For the Suttons, rodeo is a family business.
Steve and Kim Sutton even met at a rodeo. Kim was competing, and Steve, a fourth-generation rodeo man who had a rare weekend off, went to enjoy the festivities as a fan. A friend introduced them, and they quickly hit it off.
“I should have figured out that if I married him, we were never gonna not be at a rodeo,” said Kim with a chuckle. “Because he had a weekend off, and he went to a rodeo.”
Years later, the Suttons do in fact spend the majority of their weekends at rodeos. Along with their three children, Steve and Kim operate the national powerhouse Sutton Rodeo and live on the same ranch in central South Dakota.
According to Steve, the Suttons are in the “ranching and rodeo business.” Steve and Kim’s eldest child, Amy, handles bookkeeping and the financial aspects of the business along with all of the social media. Brent, the middle Sutton child, and Bryce, the youngest, spend the majority of their time managing the livestock and farming on the Sutton Ranch. Each of the Sutton children is a full partner in Sutton Rodeo, weighing in on decisions of which bids to accept for the next Sutton-produced rodeo.
The Suttons have four times been awarded the PRCA Large Indoor Rodeo of the Year award, most recently winning the honor last year for the 2021 Rodeo Rapid City. The event has been nominated for the award 20 times and has also won three other times.
“[The Large Indoor Rodeo] category is the number one category as far as I’m concerned,” Steve said. “Our competition was Dallas, Arlington, San Antonio, Denver—bigger venues. The number is between 750-800 rodeos in a year that they pull from.
“Some of them big rodeos probably have 2,000 people either volunteering or on their committee,” Steve added. “Our volunteers and committee all fit around the kitchen table. It’s our family.”
Steve took over day-to-day operations of Sutton Rodeo from his father, Jim Sutton Jr., who was recently inducted into the Pro Rodeo Hall of Fame.
The Suttons have been hosting rodeos in South Dakota since 1926, when Edwin Sutton, Steve’s great-grandfather had one on the family ranch. In the first few years, people parking cars in a circle would form the arena as they gathered to watch neighboring ranches compete.
“Basically, the start of rodeo was ‘my ranch cowboys are better than your ranch cowboys and can ride and rope better,’ and on a Sunday they would call each other out and get together to see who had the best cowboys,” Kim said.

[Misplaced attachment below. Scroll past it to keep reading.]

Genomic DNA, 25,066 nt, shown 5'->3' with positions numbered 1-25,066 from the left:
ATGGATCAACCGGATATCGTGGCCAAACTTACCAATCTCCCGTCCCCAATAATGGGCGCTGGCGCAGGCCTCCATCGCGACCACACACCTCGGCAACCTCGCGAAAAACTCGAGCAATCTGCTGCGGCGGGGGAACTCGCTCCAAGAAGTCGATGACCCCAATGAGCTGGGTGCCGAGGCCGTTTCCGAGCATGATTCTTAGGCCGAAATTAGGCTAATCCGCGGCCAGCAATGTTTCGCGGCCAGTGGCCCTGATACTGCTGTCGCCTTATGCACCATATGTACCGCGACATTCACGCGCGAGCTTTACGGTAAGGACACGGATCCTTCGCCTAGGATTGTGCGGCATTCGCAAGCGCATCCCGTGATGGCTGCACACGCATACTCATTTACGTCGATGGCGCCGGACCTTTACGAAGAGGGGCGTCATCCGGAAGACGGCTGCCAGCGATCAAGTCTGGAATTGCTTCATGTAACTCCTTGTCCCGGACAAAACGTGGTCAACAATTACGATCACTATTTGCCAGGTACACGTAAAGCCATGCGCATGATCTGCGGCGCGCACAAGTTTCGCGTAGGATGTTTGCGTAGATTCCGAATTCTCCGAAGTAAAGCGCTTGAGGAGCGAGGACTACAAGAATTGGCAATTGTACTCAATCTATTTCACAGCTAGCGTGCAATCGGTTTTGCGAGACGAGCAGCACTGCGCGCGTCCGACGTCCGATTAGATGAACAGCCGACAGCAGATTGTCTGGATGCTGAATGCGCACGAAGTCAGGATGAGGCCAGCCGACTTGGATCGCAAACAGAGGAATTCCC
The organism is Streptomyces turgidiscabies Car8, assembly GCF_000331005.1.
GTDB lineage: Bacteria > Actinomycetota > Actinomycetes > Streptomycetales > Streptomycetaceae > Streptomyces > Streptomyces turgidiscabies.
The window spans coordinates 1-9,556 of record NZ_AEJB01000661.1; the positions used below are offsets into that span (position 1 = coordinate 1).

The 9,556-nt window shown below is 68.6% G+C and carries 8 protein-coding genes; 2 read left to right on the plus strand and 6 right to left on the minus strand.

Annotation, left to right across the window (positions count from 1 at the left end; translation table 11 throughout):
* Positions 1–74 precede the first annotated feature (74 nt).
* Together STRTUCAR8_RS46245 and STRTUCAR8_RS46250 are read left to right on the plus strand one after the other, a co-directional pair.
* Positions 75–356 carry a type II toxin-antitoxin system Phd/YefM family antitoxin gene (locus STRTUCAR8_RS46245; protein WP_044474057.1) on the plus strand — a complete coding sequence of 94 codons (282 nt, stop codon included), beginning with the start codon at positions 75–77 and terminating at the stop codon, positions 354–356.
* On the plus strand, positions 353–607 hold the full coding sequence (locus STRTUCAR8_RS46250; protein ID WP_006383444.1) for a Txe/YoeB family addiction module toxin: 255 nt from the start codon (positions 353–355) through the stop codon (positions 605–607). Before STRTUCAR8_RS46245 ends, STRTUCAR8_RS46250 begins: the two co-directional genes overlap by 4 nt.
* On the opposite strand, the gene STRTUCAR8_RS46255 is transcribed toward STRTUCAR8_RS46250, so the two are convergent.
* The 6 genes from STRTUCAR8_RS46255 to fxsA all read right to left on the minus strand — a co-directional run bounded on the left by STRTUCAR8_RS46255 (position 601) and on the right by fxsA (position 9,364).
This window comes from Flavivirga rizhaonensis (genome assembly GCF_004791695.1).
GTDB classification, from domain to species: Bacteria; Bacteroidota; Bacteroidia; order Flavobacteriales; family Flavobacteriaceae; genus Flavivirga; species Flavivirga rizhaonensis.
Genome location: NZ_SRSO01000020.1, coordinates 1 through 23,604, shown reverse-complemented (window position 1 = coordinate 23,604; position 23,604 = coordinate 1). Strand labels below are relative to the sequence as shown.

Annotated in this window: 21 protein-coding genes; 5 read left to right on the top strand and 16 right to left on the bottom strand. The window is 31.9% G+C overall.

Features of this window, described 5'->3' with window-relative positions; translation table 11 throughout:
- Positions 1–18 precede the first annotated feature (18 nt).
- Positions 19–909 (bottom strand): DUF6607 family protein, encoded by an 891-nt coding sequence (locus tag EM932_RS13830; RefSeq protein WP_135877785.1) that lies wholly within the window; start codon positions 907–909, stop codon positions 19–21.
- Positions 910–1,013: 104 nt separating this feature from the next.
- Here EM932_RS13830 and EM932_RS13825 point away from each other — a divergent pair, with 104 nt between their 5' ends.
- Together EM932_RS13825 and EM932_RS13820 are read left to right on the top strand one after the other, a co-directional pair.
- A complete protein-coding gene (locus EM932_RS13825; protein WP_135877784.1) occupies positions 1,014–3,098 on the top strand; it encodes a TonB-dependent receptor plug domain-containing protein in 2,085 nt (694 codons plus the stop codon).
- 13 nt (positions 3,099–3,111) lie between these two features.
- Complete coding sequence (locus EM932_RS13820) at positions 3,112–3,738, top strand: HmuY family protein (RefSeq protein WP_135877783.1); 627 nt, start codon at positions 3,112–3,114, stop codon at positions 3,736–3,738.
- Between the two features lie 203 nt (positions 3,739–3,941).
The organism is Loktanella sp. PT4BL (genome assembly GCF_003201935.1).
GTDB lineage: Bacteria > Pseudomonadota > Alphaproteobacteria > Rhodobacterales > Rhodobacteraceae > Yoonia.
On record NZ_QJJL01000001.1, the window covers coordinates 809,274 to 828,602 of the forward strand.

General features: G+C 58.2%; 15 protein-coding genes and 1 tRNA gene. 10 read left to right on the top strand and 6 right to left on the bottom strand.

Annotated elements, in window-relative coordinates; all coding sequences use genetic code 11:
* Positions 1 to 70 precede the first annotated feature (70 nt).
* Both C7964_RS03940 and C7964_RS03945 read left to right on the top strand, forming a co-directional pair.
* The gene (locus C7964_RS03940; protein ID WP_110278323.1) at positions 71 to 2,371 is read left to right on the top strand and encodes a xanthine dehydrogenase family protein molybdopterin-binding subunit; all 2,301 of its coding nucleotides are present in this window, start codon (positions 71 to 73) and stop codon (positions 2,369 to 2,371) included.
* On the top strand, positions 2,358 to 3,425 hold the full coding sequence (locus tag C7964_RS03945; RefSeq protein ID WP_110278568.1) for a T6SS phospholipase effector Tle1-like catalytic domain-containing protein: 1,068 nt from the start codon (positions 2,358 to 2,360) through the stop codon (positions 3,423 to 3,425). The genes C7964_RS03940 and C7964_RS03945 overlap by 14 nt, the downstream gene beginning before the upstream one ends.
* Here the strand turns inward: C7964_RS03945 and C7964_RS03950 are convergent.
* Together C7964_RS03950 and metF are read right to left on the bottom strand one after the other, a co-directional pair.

The spirit of rodeo remains the same today with cowboys competing to show that their riding and roping skills are superior. All that has changed is the venue, as the arena is no longer formed by parking cars in a circle.
The large indoor rodeo that today is known as Rodeo Rapid City began in 1977 when Jim Sutton Jr. talked the mayor into putting dirt into what was then known as the Rushmore Plaza Civic Center. It was a tough sell to convince the powers that be to truck dirt into what was then a nearly new building.
Getting dirt into the brand-new Summit Arena was not nearly as difficult.
“They just put up a fabulous new building and didn’t hesitate a bit about filling it with dirt already,” Steve said.
Since Sutton Rodeo began and evolved from those original rodeos on the ranch in the 1920s, every generation of Suttons has been born into a life of ranching, competing in and putting on rodeos.
“We’ve got three kids, and they were all at a rodeo before they were a week old,” Steve said, adding that two of his grandchildren were at Rodeo Rapid City before they were a week old. “There’s 52 weeks in a year, and everybody says you have a Sunday off, but we’ve had a rodeo every Sunday all our lives.”
“From the ground up, you learn every part of it, and that’s what Steve and our kids have done,” Kim said. “You learn the ground up from working the ground, preparing an arena, setting up an arena, breeding the livestock.”
And maybe it’s a genetic drive to that ranching and rodeo life, but each of Steve and Kim’s children independently chose to enter the family business.
“I tried to get them to all go away,” Kim said. “They all went to college and got degrees, and I’m like, ‘Go get jobs! Be doctors! Be lawyers!’ And they all came back to the rodeo company and the ranch, and they love it.”
The relationship between the Suttons, Rodeo Rapid City and the Rapid City Rush has grown over the years. And while Steve is quick to point out that he is a novice when it comes to his hockey knowledge, he and his family can often be seen at a Rush game in the lead-up to Rodeo Rapid City while they are in town preparing for their signature indoor event.
“We’ve been rooting for the Rush ever since they came into town,” Kim said. “We usually get to about three games while we’re out here this month working on the rodeo. And we always, since [the Rush] started, take the whole crew to the Saturday night game before we start setting up.”
And, of course, that relationship has deepened over the past two seasons with the introduction of the Rush’s Rodeo Night, which was considered a highlight of the 2020-21 season. The Rush were awarded ECHL Theme Night of the Year for last year’s edition.
“We want to have an event that people want to be associated with. We feel like we won Large Indoor Rodeo of the Year, but we want everyone to feel like that’s part of their win,” Kim said. “Just the Rush having a Rodeo Night, you were part of that last year. And all of those little pieces make an event that can win Rodeo of the Year. We didn’t do it by ourselves.”
Rodeo Night, presented by Gold Buckle Beer, is at 7:05 p.m. Saturday, Jan. 22. There will be a pregame party, sponsored by Texas Roadhouse, starting at 4:30 p.m. in Rushmore Hall, featuring live music from He Said She Said. Tickets and the special Rodeo Hat Trick Package are available via rapidcityrush.com.